In this volume, a new character joins the cast! What will this mean for the story going forward?

The Devil is a Part-Timer! Volume 6Title: The Devil is a Part-Timer! (Hataraku Maou-sama!)
Genre: Comedy
Publisher: ASCII Media Works (JP), Yen Press (US)
Creators: Akio Hiiragi (art), Sataoshi Wagahara (original story), 029 (character design)
Serialized in: Comic Dengeki Daioh
Translation: Kevin Gifford
Original Release Date: July 26, 2016
Review copy provided by Yen Press.

In the last volume of the manga, Suzuno had officially joined the main cast. (Well, as officially as you can get when you’re living next to and openly poisoning the protagonist.) But wait! We need another main character! A mascot, maybe?

Nope, a baby.

Sadao and his former generals have settled into a routine. But just like in real life (or sitcom real life), a baby shatters his sense of normalcy. Alas Ramus appears out of an apple and announces to everyone that Satan is her papa. Everyone is shocked, and Sadao insists he hasn’t fathered any child. So, like any man in such a situation, he asks the obvious question: who’s the mother?

If you guessed Emi, congratulations! The Hero and the Devil King become de-facto parents. Lots of romantic comedies star two people who can’t stand each other now forced to raise a baby, but not many of those couples have literally tried to kill each other.

In essence, this volume is all about Alas Ramus’ arrival. No one knows who or what Alas Ramus is, but Sadao cheerfully agrees to raise her. His generals and Suzuno adjust to life with an often-crying baby, Emi deals with the fact a baby clings to both her and her sworn enemy, and Chiho is torn between making Alas Ramus happy and her feelings of jealousy. Really, that’s the whole volume. Sure, there’s a few hints of Alas Ramus’ origin and the start of an awkward family, but this outing of The Devil is a Part-Timer! is fairly easy to summarize: OMG a baby, a mystery woman, and a date. That’s it. Like the previous story arcs, the plot seems to be following the pattern of normal life –> mystery –> battle. As far as critical volumes go, this is not one of them.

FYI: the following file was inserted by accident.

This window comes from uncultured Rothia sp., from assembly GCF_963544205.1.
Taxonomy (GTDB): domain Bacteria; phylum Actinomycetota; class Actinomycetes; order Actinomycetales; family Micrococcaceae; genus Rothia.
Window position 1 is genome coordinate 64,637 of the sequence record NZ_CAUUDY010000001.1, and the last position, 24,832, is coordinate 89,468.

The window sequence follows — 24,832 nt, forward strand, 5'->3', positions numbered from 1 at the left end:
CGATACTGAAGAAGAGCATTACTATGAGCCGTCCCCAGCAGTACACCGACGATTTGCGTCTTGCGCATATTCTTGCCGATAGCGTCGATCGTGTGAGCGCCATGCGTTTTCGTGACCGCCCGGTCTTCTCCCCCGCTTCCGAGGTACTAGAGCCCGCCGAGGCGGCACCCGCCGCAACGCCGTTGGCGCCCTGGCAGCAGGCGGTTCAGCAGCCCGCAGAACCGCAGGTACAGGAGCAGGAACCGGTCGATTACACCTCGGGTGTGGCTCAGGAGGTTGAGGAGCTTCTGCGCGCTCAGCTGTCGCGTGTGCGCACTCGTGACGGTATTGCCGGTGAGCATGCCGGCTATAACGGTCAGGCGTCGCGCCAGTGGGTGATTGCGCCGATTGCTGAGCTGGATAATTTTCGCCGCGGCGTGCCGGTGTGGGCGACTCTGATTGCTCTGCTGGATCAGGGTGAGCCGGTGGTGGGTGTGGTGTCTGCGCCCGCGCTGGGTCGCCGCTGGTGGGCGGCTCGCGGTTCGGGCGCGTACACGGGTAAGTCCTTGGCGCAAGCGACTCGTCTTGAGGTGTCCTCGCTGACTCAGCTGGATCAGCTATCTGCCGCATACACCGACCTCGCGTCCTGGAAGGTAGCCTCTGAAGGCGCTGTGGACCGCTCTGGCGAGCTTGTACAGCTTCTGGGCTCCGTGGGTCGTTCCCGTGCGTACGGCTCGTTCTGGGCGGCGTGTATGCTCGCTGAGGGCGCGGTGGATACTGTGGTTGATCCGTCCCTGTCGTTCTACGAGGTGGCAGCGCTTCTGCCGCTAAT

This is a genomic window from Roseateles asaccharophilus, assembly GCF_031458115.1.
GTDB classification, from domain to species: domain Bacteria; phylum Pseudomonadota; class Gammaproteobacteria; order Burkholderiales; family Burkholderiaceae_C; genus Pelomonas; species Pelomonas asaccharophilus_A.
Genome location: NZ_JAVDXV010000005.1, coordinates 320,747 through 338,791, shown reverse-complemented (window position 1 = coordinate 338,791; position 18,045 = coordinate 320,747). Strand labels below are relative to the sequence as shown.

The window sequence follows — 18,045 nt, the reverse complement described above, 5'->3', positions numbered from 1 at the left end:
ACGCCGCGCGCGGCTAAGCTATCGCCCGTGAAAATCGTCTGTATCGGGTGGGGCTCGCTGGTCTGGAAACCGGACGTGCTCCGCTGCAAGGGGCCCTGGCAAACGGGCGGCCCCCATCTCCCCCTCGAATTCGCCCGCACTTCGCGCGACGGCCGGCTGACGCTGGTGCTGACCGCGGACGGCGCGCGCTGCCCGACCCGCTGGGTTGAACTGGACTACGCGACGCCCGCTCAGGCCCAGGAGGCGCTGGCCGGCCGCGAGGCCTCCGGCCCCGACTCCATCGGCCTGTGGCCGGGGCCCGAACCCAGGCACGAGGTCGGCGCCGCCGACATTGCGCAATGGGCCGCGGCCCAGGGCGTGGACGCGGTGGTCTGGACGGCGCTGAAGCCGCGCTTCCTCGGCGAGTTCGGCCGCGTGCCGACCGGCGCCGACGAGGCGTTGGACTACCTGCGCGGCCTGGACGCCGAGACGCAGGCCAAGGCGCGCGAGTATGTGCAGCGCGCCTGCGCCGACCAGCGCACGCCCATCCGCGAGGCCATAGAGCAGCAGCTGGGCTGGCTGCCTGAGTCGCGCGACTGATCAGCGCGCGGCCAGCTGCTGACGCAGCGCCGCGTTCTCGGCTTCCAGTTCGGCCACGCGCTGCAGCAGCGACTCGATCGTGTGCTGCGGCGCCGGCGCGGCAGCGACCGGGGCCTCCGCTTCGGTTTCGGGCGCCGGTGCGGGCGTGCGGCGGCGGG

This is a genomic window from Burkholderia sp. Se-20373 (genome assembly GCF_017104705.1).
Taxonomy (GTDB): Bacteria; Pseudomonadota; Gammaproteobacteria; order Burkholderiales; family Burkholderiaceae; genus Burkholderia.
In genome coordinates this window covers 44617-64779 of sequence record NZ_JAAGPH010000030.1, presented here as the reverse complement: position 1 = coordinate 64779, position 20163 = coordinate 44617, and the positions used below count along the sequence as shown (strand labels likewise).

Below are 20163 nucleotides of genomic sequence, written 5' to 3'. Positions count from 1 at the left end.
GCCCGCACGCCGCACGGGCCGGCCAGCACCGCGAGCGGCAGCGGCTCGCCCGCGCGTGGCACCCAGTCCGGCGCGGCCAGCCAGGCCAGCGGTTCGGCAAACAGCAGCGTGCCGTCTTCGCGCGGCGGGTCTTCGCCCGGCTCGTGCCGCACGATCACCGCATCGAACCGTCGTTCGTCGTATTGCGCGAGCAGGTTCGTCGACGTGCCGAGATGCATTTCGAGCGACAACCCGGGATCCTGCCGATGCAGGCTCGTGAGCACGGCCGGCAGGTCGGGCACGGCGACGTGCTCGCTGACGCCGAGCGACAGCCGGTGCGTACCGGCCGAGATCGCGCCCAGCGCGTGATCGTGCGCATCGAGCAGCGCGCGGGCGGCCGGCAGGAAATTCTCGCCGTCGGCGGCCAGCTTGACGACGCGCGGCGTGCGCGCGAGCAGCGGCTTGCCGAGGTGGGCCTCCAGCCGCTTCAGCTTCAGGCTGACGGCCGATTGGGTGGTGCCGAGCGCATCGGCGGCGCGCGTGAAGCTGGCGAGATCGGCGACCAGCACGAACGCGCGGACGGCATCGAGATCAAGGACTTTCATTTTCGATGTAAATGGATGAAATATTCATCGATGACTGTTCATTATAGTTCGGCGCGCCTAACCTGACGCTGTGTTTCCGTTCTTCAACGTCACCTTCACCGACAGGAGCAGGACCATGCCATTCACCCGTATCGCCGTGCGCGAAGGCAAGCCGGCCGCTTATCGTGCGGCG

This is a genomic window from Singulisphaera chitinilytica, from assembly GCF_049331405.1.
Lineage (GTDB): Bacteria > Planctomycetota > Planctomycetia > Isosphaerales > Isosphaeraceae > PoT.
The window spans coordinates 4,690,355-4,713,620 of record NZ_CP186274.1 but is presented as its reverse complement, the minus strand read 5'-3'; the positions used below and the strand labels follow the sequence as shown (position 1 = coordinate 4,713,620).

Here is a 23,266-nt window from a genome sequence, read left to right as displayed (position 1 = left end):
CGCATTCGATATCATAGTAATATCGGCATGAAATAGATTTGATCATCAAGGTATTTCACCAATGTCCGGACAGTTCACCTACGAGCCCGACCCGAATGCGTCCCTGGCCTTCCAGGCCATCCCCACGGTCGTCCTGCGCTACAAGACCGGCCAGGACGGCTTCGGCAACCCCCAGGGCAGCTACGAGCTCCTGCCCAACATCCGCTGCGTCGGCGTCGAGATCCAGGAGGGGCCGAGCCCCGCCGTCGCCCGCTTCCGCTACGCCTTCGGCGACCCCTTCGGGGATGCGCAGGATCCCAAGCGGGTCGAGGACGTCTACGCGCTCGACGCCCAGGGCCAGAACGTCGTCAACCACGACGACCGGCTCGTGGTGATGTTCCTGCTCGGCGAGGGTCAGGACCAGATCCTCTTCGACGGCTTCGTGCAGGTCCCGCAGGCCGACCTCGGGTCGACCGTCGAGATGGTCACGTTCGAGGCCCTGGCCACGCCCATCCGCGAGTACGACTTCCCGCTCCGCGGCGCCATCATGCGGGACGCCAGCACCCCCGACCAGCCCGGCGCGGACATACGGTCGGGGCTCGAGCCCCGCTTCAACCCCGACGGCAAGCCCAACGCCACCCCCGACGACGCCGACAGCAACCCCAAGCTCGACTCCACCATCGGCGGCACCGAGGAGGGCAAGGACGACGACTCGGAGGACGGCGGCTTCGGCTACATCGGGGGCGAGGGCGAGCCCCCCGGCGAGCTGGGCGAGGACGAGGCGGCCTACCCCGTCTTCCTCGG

However, this does not mean this is a terrible volume. The series is a comedy, and Alas Ramus’ debut makes for quite a few laugh-out-loud moments. I especially love all the exaggerated faces: Chiho spacing out in happiness when Sadao “embraces” her, Ashiya fainting upon Alas Ramus’ mother being revealed, and Sadao freaking out when Alas Ramus shows up at work. The second half is less comedy and more about laying groundwork for the next volume. Again, there’s not a lot of revelations, and any reader could easily catch up later.

However, it’s just plain more fun to actually see everyone react to Alas Ramus. It’s a bit like watching when a new Guardian would join the team Sailor Moon: it’s not absolutely essential, but some of the best times are when new members of the main cast unite. Why would you want to miss the debut of a main character, especially when she forces changes in the two lead? Sadao, a man who once led a war, now worries about finding a child’s seat for his bicycle. Emi, meanwhile, wants to keep a distance between herself and Maou for her own sake as well as Chiho’s, but Emi also can’t resist Alas Ramus’ smile and wish to be a family.

Author Wagahara says Alas Ramus’ arrival is a turning point for The Devil is a Part-Timer!. Many people think turning points are climaxes, but it’s just a shift, a preparation for a new path. In some ways, this is almost like a first volume than a fifth. The opening with the strange woman lamenting, “I wonder where you went wrong” just reinforces this feeling.

The art continues to be faithful to the original designs. As a manga, the characters feel a bit more exaggerated than the light novel’s illustrations. Sariel has gained quite a bit of weight, making him even more of a comedic character than before. Alas Ramus looks more like a cute puppy dog with her chubby cheeks and excitedly happy expressions. It sometimes is a bit jarring to see a little girl with quite a personality (she can answer questions and identify what she likes) is actually still a baby who needs diapers. Since no battles occur, we really don’t get to see Hiiragi flex their artistic muscles. This volume is mostly everyone talking or reacting. Seeing Chiho in demon armor is pretty funny though.

As for the translation, the manga uses honorifics, unlike the light novel. The same translator works on both, so besides the differences between “Chi-Sis” and “Chi-ne-cha” and such, the two adaptations are consistent.

All in all, this is not the most important volume in the series, but it’s a fun one. If you plan on sticking with The Devil is a Part-Timer!, then I don’t know why you’d want to miss the introduction of a key character, especially since she kicks off a whole new direction for the series.